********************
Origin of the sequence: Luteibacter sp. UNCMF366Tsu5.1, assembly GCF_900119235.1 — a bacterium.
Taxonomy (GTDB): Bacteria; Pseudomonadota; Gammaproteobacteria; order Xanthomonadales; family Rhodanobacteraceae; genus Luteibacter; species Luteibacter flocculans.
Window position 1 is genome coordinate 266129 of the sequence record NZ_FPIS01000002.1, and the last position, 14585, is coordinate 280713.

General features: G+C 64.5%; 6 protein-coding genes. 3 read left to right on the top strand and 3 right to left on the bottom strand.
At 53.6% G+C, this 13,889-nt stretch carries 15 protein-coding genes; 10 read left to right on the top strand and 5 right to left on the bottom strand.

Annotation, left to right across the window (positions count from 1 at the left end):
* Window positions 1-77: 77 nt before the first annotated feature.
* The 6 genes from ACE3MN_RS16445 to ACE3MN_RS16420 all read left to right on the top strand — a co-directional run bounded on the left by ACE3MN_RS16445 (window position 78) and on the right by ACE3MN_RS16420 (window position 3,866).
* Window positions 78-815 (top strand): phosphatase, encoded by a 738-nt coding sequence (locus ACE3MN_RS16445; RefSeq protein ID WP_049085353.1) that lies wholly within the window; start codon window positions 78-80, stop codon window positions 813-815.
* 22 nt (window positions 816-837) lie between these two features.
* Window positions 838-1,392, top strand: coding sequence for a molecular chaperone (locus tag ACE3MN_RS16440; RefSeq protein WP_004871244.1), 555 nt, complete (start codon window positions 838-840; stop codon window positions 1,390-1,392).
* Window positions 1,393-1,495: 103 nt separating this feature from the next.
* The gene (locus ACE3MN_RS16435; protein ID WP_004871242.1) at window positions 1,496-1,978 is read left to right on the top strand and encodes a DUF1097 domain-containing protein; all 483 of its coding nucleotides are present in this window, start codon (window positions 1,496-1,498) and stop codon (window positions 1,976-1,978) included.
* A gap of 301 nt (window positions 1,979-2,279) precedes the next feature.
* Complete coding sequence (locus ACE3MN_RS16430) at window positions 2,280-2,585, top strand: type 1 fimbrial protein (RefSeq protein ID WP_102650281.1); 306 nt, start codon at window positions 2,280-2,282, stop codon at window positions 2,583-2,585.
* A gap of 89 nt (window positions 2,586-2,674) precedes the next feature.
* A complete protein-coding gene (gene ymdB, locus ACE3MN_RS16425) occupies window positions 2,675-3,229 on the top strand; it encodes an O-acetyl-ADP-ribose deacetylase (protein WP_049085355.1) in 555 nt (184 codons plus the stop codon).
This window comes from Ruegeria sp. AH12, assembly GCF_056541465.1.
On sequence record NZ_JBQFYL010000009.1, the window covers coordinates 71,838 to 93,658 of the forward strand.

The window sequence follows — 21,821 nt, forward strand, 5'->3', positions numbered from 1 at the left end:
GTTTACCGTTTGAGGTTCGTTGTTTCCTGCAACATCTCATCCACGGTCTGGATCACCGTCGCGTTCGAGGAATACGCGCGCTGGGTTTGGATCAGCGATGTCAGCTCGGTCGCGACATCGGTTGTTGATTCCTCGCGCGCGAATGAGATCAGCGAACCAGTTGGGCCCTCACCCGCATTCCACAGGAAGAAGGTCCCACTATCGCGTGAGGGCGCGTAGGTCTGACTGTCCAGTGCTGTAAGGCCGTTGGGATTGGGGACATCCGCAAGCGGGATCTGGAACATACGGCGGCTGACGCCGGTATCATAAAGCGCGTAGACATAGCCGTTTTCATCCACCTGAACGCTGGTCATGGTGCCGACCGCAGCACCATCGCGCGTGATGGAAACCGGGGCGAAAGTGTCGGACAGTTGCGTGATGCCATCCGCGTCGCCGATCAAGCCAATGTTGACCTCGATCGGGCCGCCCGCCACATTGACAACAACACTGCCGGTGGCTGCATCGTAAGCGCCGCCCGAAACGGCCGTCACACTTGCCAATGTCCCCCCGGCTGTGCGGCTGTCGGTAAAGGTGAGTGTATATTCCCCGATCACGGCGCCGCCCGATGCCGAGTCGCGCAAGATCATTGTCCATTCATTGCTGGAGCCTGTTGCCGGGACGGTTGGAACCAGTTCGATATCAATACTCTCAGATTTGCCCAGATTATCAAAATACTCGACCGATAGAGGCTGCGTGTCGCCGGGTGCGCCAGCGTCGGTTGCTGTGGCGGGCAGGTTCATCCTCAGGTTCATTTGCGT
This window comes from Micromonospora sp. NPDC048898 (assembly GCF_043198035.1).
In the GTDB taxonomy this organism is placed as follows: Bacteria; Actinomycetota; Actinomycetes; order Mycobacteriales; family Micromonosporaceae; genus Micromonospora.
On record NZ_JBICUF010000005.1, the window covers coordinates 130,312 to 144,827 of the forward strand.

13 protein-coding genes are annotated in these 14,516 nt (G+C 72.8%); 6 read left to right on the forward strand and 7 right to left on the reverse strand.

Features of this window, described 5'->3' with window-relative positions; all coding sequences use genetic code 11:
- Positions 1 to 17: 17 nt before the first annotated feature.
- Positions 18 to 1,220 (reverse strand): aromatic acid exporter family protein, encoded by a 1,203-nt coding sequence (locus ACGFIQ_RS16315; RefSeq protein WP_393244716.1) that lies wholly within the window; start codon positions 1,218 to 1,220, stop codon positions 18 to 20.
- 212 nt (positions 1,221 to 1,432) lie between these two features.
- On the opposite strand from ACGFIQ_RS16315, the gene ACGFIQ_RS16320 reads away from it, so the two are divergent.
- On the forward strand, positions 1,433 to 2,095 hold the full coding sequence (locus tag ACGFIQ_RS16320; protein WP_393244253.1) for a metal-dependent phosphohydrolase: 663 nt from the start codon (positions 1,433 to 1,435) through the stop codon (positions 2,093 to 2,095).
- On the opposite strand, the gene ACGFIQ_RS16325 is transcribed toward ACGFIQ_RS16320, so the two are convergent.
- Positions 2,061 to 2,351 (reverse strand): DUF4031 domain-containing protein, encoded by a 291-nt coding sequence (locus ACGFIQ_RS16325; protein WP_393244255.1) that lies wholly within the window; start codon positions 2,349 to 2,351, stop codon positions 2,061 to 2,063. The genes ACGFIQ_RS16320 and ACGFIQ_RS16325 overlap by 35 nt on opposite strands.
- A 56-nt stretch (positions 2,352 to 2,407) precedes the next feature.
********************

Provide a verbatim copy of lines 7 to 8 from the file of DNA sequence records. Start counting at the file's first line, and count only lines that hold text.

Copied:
* Window positions 1-77: 77 nt before the first annotated feature.
* The 6 genes from ACE3MN_RS16445 to ACE3MN_RS16420 all read left to right on the top strand — a co-directional run bounded on the left by ACE3MN_RS16445 (window position 78) and on the right by ACE3MN_RS16420 (window position 3,866).